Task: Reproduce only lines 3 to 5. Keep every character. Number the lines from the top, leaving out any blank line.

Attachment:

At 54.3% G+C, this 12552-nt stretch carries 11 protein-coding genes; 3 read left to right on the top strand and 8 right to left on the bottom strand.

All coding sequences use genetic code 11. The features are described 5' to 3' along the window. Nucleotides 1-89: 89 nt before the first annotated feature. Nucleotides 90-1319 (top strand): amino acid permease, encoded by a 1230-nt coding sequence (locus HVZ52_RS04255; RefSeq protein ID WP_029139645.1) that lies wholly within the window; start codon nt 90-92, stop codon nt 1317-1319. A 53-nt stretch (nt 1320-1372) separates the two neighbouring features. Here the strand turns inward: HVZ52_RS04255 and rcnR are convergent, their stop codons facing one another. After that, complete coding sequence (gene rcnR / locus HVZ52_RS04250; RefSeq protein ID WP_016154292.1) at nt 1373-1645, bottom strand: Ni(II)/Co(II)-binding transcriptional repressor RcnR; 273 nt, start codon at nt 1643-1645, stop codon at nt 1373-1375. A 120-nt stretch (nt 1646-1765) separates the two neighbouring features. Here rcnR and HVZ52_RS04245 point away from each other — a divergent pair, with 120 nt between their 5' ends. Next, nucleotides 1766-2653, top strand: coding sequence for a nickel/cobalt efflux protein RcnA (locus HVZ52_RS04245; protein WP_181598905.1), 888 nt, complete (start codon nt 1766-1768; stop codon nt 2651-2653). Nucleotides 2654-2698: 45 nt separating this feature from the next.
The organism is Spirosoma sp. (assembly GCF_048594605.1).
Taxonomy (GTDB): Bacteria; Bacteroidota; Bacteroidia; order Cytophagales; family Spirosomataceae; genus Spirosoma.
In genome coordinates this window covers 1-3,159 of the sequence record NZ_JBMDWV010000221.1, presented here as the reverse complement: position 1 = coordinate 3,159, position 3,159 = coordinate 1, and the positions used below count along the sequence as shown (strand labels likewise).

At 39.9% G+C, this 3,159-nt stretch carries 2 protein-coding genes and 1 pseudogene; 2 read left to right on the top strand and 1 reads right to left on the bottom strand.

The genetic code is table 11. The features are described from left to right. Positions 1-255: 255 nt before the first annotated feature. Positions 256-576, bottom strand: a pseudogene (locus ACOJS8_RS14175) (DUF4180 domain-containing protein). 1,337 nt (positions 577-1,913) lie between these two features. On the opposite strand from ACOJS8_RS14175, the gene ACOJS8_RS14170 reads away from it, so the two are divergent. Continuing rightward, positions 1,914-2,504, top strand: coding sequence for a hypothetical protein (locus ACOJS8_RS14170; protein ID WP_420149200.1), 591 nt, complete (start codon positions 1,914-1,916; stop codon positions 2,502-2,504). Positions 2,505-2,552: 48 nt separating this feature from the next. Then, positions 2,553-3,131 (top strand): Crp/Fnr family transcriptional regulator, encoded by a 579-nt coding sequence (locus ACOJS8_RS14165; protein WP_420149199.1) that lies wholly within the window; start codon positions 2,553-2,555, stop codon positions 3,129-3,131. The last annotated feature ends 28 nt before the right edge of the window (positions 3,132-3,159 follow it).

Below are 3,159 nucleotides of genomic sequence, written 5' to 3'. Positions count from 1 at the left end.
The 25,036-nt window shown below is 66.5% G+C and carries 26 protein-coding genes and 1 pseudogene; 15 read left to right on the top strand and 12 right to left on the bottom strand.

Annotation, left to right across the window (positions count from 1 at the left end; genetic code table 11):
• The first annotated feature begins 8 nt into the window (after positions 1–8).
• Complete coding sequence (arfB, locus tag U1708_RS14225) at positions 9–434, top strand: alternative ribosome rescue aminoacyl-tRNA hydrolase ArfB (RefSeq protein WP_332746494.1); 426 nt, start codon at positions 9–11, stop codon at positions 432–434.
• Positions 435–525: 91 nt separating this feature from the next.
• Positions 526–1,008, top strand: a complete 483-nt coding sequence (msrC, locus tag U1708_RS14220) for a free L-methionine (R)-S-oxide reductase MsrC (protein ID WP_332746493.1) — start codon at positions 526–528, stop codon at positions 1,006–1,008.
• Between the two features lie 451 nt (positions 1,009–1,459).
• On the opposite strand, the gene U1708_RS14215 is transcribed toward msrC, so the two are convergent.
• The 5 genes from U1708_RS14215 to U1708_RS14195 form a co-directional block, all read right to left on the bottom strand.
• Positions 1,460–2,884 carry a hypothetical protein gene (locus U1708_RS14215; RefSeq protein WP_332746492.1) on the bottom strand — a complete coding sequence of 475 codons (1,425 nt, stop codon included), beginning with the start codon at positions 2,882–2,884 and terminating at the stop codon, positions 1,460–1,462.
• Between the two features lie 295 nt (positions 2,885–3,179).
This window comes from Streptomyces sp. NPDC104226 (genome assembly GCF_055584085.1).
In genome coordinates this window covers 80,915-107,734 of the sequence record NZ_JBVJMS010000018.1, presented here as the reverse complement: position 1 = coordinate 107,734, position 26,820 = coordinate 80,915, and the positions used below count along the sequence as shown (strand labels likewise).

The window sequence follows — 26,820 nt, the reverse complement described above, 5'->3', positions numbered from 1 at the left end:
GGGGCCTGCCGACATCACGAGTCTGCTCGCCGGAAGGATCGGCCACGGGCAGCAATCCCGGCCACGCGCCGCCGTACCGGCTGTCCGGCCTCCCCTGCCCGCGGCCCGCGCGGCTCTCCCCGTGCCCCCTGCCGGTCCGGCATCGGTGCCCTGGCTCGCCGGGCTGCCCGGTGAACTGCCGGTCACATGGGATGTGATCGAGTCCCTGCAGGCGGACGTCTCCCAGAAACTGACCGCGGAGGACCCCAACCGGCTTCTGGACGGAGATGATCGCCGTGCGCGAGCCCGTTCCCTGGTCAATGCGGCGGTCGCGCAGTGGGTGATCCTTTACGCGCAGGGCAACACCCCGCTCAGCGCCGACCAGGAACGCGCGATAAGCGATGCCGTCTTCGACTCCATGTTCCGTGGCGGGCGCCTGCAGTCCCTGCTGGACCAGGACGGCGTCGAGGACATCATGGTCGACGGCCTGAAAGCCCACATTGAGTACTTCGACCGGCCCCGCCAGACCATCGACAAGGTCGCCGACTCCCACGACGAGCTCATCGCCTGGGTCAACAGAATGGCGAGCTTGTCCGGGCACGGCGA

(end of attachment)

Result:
The organism is Spirosoma sp. (assembly GCF_048594605.1).
Taxonomy (GTDB): Bacteria; Bacteroidota; Bacteroidia; order Cytophagales; family Spirosomataceae; genus Spirosoma.
In genome coordinates this window covers 1-3,159 of the sequence record NZ_JBMDWV010000221.1, presented here as the reverse complement: position 1 = coordinate 3,159, position 3,159 = coordinate 1, and the positions used below count along the sequence as shown (strand labels likewise).